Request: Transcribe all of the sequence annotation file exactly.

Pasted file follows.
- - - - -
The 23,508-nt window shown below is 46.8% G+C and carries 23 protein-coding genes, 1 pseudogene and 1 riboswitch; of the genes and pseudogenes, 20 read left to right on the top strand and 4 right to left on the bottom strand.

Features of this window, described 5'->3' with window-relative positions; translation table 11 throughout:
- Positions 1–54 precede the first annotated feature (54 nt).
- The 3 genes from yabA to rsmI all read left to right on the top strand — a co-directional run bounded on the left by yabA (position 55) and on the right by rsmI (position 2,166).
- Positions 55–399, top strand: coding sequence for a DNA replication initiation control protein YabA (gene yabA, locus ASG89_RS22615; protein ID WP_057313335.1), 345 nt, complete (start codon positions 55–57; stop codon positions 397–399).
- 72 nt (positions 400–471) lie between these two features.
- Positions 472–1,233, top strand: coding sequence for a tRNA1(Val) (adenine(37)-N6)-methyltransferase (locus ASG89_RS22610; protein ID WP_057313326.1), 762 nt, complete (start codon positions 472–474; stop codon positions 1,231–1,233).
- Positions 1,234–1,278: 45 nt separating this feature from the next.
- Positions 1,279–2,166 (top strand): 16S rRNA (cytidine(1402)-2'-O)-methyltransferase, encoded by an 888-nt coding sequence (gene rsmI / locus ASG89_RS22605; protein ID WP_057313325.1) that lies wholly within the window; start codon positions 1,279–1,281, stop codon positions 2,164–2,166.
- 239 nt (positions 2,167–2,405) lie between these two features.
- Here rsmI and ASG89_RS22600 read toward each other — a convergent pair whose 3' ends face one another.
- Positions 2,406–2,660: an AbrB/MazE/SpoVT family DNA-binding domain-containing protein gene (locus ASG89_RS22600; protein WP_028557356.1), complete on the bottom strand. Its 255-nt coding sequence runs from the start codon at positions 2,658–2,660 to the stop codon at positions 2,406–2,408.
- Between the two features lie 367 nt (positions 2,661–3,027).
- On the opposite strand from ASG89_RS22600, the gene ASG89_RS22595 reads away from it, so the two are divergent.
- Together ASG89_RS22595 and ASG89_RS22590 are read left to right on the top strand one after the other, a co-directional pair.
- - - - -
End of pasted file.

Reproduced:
The 23,508-nt window shown below is 46.8% G+C and carries 23 protein-coding genes, 1 pseudogene and 1 riboswitch; of the genes and pseudogenes, 20 read left to right on the top strand and 4 right to left on the bottom strand.

Features of this window, described 5'->3' with window-relative positions; translation table 11 throughout:
- Positions 1–54 precede the first annotated feature (54 nt).
- The 3 genes from yabA to rsmI all read left to right on the top strand — a co-directional run bounded on the left by yabA (position 55) and on the right by rsmI (position 2,166).
- Positions 55–399, top strand: coding sequence for a DNA replication initiation control protein YabA (gene yabA, locus ASG89_RS22615; protein ID WP_057313335.1), 345 nt, complete (start codon positions 55–57; stop codon positions 397–399).
- 72 nt (positions 400–471) lie between these two features.
- Positions 472–1,233, top strand: coding sequence for a tRNA1(Val) (adenine(37)-N6)-methyltransferase (locus ASG89_RS22610; protein ID WP_057313326.1), 762 nt, complete (start codon positions 472–474; stop codon positions 1,231–1,233).
- Positions 1,234–1,278: 45 nt separating this feature from the next.
- Positions 1,279–2,166 (top strand): 16S rRNA (cytidine(1402)-2'-O)-methyltransferase, encoded by an 888-nt coding sequence (gene rsmI / locus ASG89_RS22605; protein ID WP_057313325.1) that lies wholly within the window; start codon positions 1,279–1,281, stop codon positions 2,164–2,166.
- 239 nt (positions 2,167–2,405) lie between these two features.
- Here rsmI and ASG89_RS22600 read toward each other — a convergent pair whose 3' ends face one another.
- Positions 2,406–2,660: an AbrB/MazE/SpoVT family DNA-binding domain-containing protein gene (locus ASG89_RS22600; protein WP_028557356.1), complete on the bottom strand. Its 255-nt coding sequence runs from the start codon at positions 2,658–2,660 to the stop codon at positions 2,406–2,408.
- Between the two features lie 367 nt (positions 2,661–3,027).
- On the opposite strand from ASG89_RS22600, the gene ASG89_RS22595 reads away from it, so the two are divergent.
- Together ASG89_RS22595 and ASG89_RS22590 are read left to right on the top strand one after the other, a co-directional pair.